Monday, May 4, 2015

The Writer-Killers

If you are just beginning as a writer, you probably may have heard of a particular species of producers that can make you crazy. Probably some of them have already worked with you. 

They are known as "writer-killers." Or "w/k"

Right now, I am working with one of them and even after all these years, find myself wanting to throw all my pages away and go to the desert for a year.


Because these people, mostly men, can do that to you.  So who are they?

They are mostly middle-management type people, who really don't have a heart for screenwriters or screenplays, but that they want to be acknowledged to have some importance in whatever you're writing.

Just last week, I received notes that I was to change an entire treatment.  My eighteen pages were to be thrown out because he decided to do it another way.


Then he gave me the changes, which basically were information about characters, in other words, something that you write as description rather than content. 

It works like this; the w/k says about one minute things about what the character is thinking or remembering the love he lost years ago, or whatever.

But it all comes down to something you can't really write. Why? Because you're writing something that can't really be written, in a screenplay you write the present moment. That's the difference between novels and screenplays.

For example; in a screenplay I write "he walks across the street". Ok? But in a novel you can write "he walks across the street -- and remembers the woman he left behind."

See the difference? You can't show "and remembers the woman he left behind." 

 So how do you portray that thought? You might use it further ahead. But you can't really show it. The only thing you can do is voice-over, but everybody hates v/o.

But the w/k thinks his idea is brilliant. And if he has some power, he can add a few more ideas that can't really be put into a screenplay as he sees it.

So why get mad?

Because they will hang onto their dumb idea enough so that you have to find a way to somehow keep them happy.

Now if you have" f...k you" money then you can walk, but most writers don't have that kind of money and need the job.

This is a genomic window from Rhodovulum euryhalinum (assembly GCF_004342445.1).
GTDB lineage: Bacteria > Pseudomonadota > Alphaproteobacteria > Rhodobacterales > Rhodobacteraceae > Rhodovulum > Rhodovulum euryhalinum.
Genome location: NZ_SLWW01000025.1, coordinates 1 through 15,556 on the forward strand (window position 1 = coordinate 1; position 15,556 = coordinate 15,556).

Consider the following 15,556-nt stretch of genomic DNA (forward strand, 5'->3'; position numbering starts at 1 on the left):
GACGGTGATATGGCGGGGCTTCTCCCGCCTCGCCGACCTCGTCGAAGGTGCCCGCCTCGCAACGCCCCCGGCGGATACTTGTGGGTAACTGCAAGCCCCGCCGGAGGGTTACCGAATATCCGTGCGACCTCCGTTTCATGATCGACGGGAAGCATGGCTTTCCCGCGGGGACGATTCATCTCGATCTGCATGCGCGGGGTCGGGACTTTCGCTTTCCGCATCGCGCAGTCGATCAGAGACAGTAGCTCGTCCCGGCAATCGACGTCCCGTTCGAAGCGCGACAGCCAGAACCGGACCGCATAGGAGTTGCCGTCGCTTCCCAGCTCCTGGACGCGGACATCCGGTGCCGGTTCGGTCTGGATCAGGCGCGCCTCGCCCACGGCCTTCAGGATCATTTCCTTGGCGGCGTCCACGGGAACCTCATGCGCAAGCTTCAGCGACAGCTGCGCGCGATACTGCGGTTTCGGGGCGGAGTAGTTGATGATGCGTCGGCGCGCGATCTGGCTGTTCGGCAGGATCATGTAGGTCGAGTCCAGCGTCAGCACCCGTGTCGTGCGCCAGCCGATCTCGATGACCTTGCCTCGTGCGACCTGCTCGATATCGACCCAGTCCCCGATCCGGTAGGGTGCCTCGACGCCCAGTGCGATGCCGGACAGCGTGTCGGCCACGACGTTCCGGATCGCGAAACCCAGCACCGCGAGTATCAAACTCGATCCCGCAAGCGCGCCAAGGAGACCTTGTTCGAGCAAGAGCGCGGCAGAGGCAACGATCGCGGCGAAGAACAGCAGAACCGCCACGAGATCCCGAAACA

Some of you might say that the producer should have all the cards, that you do what he says.  My take is that any producer you won't let you write anything except what he wants, is a bad producer.

Fortunately, I have worked with a lot of good producers and the difference is this; they're not scared of what you will write or not write, and they trust you, which is the most important thing. And they are great people who will work with you again and again.

But here's a good example that happened to me about a w/k who lost his battle. It rarely happens but this time, I won.

I was working on a film in Europe with a producer who was a friend and who rarely bothered me with anything, except maybe a logistical change (e.g. change living room to garage). But halfway through an exec-producer entered and from the time we met, it was battle after battle.

Okay, I'm not a timid writer, and I can be a jerk sometimes. But only when I get these kinds of people. And after 35 years, I know the game.

This incident occurred when I had written an 8-page scene with the leading woman, in this case a well-known actress. I had spent a few days with her on that scene which would be her chance to do some good work.

But the next morning the entire crew got new pages! This happens when there are changes in the scenes. This time, the scene I wrote was only 2 pages. Six pages taken out.

Something I didn't write.

Well-known actress caught me in the hotel and asked why I changed the scene. It was all new to me, and I knew who did it. The exec producer. Fortunately she had the power over him and went out on set and said "We're doing Jim's pages." The lesson here was what the exec had to learn; don't take away lines from the star.

Now this was enough for any writer to hear.

But I actually had more power than the exec prod because I was also working for the head of TV at Paramount and I would talk to him via phone often. But I didn't have to do anything, as famous actress saved the day.

Unfortunately I don't have that power on this project, but it's not as big of a project either. Regardless, beware of writer-killers. You'll know them when you listen to what they want you to write.

Lesson learned? Be friends with the actors, they will save you butt when you need a friend. Actors and writers are similar in that they are mostly chosen because of their looks and their pages. 

And we're all alone most of the time in small rooms.

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